Genetic Interactions between PEROXIN12 and Other Peroxisome-Associated Ubiquitination Components
Fleming, Wendell A.
Ventura, Meredith J.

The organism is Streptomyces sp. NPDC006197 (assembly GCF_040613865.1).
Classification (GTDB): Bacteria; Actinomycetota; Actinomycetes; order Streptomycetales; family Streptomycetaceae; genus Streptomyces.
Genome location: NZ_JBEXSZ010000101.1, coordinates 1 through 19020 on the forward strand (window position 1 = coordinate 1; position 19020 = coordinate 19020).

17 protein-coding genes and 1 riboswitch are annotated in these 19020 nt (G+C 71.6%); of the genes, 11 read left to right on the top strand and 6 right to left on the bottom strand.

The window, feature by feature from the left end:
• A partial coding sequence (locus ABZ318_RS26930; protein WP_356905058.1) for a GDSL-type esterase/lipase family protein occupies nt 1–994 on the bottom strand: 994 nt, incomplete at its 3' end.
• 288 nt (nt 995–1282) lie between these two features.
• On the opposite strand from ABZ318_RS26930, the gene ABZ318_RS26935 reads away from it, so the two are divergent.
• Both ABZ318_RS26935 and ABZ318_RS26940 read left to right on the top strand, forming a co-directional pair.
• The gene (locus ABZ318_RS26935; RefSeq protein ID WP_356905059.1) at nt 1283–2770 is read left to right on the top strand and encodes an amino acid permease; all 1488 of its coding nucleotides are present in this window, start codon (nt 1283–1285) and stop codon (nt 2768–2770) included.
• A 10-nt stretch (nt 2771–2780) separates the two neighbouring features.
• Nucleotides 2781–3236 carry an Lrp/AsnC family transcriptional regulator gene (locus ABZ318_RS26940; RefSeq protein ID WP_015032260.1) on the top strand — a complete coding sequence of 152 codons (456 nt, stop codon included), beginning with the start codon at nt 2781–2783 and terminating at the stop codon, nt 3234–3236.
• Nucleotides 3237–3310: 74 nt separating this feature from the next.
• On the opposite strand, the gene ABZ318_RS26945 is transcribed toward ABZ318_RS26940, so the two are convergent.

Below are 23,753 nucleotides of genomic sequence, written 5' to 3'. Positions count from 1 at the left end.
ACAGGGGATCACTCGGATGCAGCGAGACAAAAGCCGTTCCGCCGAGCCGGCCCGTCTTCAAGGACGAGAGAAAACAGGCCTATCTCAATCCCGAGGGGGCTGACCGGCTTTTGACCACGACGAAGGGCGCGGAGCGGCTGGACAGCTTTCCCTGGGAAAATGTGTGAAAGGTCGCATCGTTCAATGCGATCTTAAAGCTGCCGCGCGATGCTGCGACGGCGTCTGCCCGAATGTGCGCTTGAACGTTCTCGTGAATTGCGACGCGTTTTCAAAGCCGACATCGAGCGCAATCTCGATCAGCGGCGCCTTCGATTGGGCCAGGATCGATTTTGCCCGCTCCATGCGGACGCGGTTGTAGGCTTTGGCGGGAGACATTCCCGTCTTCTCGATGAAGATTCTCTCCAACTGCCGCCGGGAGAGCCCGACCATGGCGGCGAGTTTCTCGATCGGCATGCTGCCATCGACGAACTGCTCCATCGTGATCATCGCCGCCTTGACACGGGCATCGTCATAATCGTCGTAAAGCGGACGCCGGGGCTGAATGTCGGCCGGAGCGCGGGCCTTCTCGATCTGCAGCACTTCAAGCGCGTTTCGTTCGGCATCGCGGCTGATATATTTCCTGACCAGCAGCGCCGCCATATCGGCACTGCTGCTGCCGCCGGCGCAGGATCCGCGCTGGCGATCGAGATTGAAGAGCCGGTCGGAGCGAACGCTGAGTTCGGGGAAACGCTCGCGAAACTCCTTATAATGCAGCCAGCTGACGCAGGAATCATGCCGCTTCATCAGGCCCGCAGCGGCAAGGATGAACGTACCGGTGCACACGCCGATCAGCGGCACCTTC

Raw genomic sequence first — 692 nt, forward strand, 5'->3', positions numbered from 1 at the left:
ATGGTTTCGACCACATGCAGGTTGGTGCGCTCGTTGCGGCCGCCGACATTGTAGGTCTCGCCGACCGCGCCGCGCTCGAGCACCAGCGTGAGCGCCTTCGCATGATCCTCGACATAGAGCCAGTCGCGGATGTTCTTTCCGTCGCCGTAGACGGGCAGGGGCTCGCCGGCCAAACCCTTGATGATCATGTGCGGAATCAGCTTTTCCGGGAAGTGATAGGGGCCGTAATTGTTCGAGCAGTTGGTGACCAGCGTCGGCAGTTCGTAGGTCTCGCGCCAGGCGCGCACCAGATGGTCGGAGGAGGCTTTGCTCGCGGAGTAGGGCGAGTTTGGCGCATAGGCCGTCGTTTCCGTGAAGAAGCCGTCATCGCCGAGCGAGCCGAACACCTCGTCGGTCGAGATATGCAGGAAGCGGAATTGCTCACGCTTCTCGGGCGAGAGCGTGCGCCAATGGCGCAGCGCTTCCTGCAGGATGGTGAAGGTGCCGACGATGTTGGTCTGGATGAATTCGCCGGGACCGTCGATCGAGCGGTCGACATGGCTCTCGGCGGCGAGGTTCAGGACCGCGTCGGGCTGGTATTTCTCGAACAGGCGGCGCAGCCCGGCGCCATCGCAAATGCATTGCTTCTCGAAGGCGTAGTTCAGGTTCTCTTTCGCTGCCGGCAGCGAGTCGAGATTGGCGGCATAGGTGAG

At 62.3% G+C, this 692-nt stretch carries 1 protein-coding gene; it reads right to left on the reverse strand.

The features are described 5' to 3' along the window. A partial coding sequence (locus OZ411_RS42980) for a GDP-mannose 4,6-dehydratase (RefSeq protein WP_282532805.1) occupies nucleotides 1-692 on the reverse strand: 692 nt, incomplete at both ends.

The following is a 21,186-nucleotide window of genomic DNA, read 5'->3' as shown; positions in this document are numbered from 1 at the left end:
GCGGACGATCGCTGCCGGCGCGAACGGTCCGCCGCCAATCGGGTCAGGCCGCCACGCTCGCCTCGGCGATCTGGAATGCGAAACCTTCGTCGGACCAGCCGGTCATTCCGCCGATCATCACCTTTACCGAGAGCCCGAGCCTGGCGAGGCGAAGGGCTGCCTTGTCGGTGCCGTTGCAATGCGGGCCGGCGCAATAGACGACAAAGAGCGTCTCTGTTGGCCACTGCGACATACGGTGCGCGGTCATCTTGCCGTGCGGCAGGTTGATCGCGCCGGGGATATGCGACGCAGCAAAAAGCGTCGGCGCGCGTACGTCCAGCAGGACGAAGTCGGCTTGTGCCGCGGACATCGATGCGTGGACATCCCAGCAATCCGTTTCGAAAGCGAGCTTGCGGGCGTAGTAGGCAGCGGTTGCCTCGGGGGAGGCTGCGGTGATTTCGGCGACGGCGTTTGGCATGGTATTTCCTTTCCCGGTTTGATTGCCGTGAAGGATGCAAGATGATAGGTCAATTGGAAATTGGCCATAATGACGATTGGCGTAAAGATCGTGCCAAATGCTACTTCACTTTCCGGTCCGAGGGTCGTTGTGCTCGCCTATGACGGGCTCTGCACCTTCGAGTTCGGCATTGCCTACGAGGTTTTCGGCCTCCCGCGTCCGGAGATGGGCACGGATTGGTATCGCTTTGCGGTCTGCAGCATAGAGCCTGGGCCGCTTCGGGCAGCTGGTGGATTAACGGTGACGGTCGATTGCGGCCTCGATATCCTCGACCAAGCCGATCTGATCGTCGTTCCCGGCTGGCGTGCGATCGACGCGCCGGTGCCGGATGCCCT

Most eukaryotic cells require peroxisomes, organelles housing fatty acid β-oxidation and other critical metabolic reactions. Peroxisomal matrix proteins carry peroxisome-targeting signals that are recognized by one of two receptors, PEX5 or PEX7, in the cytosol. After delivering the matrix proteins to the organelle, these receptors are removed from the peroxisomal membrane or matrix. Receptor retrotranslocation not only facilitates further rounds of matrix protein import but also prevents deleterious PEX5 retention in the membrane. Three peroxisome-associated ubiquitin-protein ligases in the Really Interesting New Gene (RING) family, PEX2, PEX10, and PEX12, facilitate PEX5 retrotranslocation. However, the detailed mechanism of receptor retrotranslocation remains unclear in plants. We identified an Arabidopsis (Arabidopsis thaliana) pex12 Glu-to-Lys missense allele that conferred severe peroxisomal defects, including impaired β-oxidation, inefficient matrix protein import, and decreased growth. We compared this pex12-1 mutant to other peroxisome-associated ubiquitination-related mutants and found that RING peroxin mutants displayed elevated PEX5 and PEX7 levels, supporting the involvement of RING peroxins in receptor ubiquitination in Arabidopsis. Also, we observed that disruption of any Arabidopsis RING peroxin led to decreased PEX10 levels, as seen in yeast and mammals. Peroxisomal defects were exacerbated in RING peroxin double mutants, suggesting distinct roles of individual RING peroxins. Finally, reducing function of the peroxisome-associated ubiquitin-conjugating enzyme PEX4 restored PEX10 levels and partially ameliorated the other molecular and physiological defects of the pex12-1 mutant. Future biochemical analyses will be needed to determine whether destabilization of the RING peroxin complex observed in pex12-1 stems from PEX4-dependent ubiquitination on the pex12-1 ectopic Lys residue.